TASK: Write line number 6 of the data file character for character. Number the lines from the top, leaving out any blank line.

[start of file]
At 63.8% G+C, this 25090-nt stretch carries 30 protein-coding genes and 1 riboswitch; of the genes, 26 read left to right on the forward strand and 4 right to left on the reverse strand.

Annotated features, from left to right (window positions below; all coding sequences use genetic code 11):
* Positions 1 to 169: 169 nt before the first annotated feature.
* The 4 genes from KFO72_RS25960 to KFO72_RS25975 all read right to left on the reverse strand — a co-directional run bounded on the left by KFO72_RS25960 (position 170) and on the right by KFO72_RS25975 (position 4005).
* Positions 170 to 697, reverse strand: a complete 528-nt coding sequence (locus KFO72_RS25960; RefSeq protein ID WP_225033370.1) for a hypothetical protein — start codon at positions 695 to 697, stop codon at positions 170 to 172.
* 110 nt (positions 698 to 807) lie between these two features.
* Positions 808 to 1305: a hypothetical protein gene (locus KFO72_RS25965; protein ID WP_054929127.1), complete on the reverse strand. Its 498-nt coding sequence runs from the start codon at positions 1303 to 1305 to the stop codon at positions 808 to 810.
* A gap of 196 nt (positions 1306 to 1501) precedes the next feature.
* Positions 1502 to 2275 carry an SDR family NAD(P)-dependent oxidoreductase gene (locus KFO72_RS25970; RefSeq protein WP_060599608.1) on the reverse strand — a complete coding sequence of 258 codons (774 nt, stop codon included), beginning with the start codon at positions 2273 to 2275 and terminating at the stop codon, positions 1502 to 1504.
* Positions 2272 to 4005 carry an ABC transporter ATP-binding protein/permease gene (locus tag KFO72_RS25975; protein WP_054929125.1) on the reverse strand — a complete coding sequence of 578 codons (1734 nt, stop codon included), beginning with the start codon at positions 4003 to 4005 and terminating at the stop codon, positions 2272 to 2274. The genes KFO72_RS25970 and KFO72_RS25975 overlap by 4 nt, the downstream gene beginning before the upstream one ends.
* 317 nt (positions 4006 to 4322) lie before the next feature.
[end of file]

* 110 nt (positions 698 to 807) lie between these two features.